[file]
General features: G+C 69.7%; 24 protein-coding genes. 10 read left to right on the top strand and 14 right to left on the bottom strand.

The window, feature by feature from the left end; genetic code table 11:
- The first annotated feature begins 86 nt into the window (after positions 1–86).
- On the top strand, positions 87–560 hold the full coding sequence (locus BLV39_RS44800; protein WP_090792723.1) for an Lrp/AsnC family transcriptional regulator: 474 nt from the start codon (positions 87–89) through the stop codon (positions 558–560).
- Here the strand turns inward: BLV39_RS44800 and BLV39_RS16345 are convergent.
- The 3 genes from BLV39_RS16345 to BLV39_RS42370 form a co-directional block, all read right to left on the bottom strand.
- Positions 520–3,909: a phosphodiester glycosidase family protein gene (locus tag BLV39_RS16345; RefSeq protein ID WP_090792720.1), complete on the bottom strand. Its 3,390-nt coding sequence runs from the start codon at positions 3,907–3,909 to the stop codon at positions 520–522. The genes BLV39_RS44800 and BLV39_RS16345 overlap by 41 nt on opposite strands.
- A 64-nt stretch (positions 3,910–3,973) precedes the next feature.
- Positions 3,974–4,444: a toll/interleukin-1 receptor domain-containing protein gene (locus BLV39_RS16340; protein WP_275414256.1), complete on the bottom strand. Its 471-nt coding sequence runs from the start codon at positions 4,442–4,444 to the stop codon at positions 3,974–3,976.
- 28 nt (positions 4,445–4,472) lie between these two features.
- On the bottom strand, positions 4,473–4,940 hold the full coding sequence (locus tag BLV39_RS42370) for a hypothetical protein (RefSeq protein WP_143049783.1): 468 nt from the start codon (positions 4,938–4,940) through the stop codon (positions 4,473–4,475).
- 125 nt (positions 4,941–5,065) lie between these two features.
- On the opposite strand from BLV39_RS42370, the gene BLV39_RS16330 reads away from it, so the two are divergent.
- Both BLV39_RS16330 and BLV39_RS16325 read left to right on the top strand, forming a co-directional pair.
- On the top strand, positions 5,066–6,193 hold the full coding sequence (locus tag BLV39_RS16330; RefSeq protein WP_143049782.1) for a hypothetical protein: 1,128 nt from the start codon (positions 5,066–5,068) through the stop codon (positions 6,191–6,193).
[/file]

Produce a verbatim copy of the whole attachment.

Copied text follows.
General features: G+C 69.7%; 24 protein-coding genes. 10 read left to right on the top strand and 14 right to left on the bottom strand.

The window, feature by feature from the left end; genetic code table 11:
- The first annotated feature begins 86 nt into the window (after positions 1–86).
- On the top strand, positions 87–560 hold the full coding sequence (locus BLV39_RS44800; protein WP_090792723.1) for an Lrp/AsnC family transcriptional regulator: 474 nt from the start codon (positions 87–89) through the stop codon (positions 558–560).
- Here the strand turns inward: BLV39_RS44800 and BLV39_RS16345 are convergent.
- The 3 genes from BLV39_RS16345 to BLV39_RS42370 form a co-directional block, all read right to left on the bottom strand.
- Positions 520–3,909: a phosphodiester glycosidase family protein gene (locus tag BLV39_RS16345; RefSeq protein ID WP_090792720.1), complete on the bottom strand. Its 3,390-nt coding sequence runs from the start codon at positions 3,907–3,909 to the stop codon at positions 520–522. The genes BLV39_RS44800 and BLV39_RS16345 overlap by 41 nt on opposite strands.
- A 64-nt stretch (positions 3,910–3,973) precedes the next feature.
- Positions 3,974–4,444: a toll/interleukin-1 receptor domain-containing protein gene (locus BLV39_RS16340; protein WP_275414256.1), complete on the bottom strand. Its 471-nt coding sequence runs from the start codon at positions 4,442–4,444 to the stop codon at positions 3,974–3,976.
- 28 nt (positions 4,445–4,472) lie between these two features.
- On the bottom strand, positions 4,473–4,940 hold the full coding sequence (locus tag BLV39_RS42370) for a hypothetical protein (RefSeq protein WP_143049783.1): 468 nt from the start codon (positions 4,938–4,940) through the stop codon (positions 4,473–4,475).
- 125 nt (positions 4,941–5,065) lie between these two features.
- On the opposite strand from BLV39_RS42370, the gene BLV39_RS16330 reads away from it, so the two are divergent.
- Both BLV39_RS16330 and BLV39_RS16325 read left to right on the top strand, forming a co-directional pair.
- On the top strand, positions 5,066–6,193 hold the full coding sequence (locus tag BLV39_RS16330; RefSeq protein WP_143049782.1) for a hypothetical protein: 1,128 nt from the start codon (positions 5,066–5,068) through the stop codon (positions 6,191–6,193).